Come and Go Mad by Frederic Brown, 1949 – An odd story and an excellent piece of writing. Napoleon goes to sleep in 1769 and wakes up as a reporter in 1944. Feigning amnesia to explain why he knows nothing of his new life as reporter George Vine, he’s assigned to investigate an insane asylum while posing as Napoleon!
There Shall Be No Darkness by James Blish, 1950 – Ten Little Indians Meets the Wolfman. Great story of a group of British houseguests trapped with a werewolf, but they don’t know which one of them is the creature.
That Hell-Bound Train by Robert Bloch, 1958 – Nice take on the old “deal with the devil” trope (with trains!).
Nine Yards of Other Clothes by Manly Wade Wellman, 1958 – A great tale of a guitar-playing hero, a damsel in distress, and a deal with a fiddle-playing devil.
The Montavarde Camera by Aram Davidson, 1959 – A mysterious camera causes the subjects of images it takes to decompose or die, but its new owner is not the first to discover its deadly secret.
Man Overboard by John Collier, 1960 – A nice man with a yacht searches for a sea serpent but takes on the World’s Most Obnoxious passenger and moves to Wyoming.
My Dear Emily by Joanna Russ, 1962 – A classic gothic tale of vampires and damsels in distress told from the damsel’s point of view.
Descending by Thomas Disch, 1964 – A layabout uses the last of his credit card limit to buy food and books at a fancy department store only to be trapped by escalators that only go down.
Four Ghosts in Hamlet by Fritz Leiber, 1965 – An acting troupe does Hamlet with a renounced actor playing the Ghost, possibly after the actor died! Some fine Fritz Leiber writing.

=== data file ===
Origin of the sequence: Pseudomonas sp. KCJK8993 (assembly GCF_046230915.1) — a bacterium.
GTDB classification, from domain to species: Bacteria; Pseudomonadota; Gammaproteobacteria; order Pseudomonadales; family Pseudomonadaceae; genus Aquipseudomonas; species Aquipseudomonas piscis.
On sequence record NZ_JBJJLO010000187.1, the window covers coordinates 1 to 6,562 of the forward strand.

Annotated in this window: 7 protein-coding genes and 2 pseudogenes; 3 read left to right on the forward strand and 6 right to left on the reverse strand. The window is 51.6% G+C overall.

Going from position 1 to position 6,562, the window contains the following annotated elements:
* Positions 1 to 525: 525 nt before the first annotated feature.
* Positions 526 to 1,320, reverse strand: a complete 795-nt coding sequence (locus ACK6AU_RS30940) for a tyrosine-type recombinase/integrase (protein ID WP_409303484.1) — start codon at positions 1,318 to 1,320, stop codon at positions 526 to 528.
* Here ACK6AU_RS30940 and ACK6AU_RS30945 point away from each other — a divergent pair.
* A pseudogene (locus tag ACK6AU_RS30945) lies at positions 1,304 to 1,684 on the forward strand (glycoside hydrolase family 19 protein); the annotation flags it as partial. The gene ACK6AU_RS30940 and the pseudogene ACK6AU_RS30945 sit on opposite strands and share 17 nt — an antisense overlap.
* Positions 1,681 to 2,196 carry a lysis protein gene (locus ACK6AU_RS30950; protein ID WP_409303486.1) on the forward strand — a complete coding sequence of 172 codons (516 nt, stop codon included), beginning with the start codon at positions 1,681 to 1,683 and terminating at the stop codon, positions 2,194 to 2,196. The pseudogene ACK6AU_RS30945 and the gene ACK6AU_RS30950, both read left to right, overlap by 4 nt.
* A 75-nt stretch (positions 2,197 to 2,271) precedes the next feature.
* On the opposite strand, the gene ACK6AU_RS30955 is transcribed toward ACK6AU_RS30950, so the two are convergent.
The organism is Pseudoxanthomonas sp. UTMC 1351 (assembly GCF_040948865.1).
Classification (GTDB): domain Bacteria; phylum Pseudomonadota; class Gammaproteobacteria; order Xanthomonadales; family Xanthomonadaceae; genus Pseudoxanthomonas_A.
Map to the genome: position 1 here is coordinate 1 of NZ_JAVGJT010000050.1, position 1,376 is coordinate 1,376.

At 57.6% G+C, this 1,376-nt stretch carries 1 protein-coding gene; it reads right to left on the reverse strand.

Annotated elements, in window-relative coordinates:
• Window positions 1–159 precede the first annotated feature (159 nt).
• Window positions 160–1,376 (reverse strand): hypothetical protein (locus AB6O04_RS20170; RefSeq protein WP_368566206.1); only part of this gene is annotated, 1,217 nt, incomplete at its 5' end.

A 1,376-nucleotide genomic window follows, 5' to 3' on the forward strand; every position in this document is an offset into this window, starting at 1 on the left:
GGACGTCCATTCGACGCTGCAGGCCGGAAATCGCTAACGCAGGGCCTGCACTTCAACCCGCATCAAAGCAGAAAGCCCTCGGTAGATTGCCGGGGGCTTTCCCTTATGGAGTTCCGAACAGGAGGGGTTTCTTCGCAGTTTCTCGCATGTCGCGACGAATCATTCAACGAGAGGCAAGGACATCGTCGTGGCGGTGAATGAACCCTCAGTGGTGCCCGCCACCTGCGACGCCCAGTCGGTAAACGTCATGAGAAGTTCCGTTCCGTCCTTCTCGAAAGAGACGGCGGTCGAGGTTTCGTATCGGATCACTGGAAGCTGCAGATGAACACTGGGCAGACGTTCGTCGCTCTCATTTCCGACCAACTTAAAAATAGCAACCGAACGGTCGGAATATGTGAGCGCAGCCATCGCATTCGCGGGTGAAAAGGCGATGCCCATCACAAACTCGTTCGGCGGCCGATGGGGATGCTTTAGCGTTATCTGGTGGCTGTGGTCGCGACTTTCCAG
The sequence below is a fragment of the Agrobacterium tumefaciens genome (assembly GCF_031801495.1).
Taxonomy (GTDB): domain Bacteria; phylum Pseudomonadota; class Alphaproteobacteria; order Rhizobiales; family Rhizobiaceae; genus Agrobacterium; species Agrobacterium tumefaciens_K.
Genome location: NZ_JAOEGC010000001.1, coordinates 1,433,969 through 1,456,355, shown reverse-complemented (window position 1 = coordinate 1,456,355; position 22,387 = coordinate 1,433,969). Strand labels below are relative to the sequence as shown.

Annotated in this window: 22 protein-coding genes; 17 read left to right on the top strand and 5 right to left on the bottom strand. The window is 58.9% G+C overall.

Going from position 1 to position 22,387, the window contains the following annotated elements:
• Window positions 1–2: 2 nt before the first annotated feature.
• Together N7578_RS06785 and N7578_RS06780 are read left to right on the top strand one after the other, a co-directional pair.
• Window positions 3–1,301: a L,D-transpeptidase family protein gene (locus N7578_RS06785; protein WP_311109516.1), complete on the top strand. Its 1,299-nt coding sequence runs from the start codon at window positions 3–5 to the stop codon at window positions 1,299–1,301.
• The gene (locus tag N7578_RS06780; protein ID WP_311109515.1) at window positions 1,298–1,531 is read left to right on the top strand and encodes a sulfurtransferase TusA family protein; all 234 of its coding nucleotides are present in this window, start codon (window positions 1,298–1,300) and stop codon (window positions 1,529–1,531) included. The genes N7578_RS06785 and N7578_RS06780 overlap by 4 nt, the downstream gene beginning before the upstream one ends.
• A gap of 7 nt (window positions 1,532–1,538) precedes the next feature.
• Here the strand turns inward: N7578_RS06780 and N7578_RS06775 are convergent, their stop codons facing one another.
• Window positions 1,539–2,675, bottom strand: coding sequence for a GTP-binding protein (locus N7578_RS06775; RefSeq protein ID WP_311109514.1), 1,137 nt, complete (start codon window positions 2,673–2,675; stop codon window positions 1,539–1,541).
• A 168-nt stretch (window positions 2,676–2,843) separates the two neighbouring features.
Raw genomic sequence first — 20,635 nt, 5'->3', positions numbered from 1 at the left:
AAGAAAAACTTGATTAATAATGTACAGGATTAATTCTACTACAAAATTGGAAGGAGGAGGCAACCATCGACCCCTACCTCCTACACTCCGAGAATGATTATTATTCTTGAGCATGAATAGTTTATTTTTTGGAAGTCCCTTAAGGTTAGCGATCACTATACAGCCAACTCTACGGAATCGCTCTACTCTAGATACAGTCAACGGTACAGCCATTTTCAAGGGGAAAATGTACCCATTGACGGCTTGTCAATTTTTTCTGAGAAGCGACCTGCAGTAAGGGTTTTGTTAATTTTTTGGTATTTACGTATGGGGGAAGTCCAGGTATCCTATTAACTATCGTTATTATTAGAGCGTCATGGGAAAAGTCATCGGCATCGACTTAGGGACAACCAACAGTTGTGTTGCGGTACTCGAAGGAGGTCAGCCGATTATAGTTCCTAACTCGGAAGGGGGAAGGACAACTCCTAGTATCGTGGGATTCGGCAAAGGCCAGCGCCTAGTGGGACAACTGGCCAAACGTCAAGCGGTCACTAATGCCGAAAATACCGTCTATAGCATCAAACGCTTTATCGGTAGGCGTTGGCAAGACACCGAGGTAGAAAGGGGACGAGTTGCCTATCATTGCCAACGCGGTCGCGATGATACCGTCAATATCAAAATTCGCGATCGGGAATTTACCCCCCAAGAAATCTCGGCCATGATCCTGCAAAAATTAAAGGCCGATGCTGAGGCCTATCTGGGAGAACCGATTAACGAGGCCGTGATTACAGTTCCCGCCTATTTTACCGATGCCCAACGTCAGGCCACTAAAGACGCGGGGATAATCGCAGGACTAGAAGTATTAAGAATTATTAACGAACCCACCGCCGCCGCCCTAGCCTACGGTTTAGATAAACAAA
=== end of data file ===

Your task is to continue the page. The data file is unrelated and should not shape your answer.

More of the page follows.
Divine Madness by Rogre Zelazny, 1966 – A man lives his life forward and backward, initiated by the loss of the love of his life. Can he remain sane long enough to prevent her bloody death in a car accident?
Narrow Valley by R.A. Lafferty, 1966 – An old Indian casts a makeshift spell on his land, making it too narrow for taxmen and squatters to find. When a family of traveling actors claim the land with the Homestead Act, they face a strange and possibly deadly situation. Silly and fun.
Timothy by Keith Roberts, 1966 – Anita, the bored witch girl, creates a friend from the neighbor’s scarecrow. When Timothy expresses his love for her, she’s faced with a painful decision – how to get rid of her new toy.
Longtooth by Edgar Pangborn, 1970 – Why do all the missing links hang out in Maine? A young wife is snatched from a homestead in the backwoods and her older husband, the sheriff’s only suspect, tracks the beast who took her.
Through a Glass-Darkly by Zenna Henderson, 1970 – Another excellent Twilight Zone episode. An older woman complains to her optometrist when she starts seeing Tucson from a hundred years earlier superimposed over modern Tucson.
Piper at the Gates of Dawn by Richard Cowper, 1976 – A wonderful medieval tale of the future where legend and prophecy intertwine for a new religion.
Jeffty is Five by Harlan Ellison, 1977 – Haunting tale of a man whose best friend remains five-years-old while everyone else grows older.
Within the Walls of Tyre by Michael Bishop, 1978 – A frightening and sad tale of a woman who delivers a stone baby and the brother searching for him.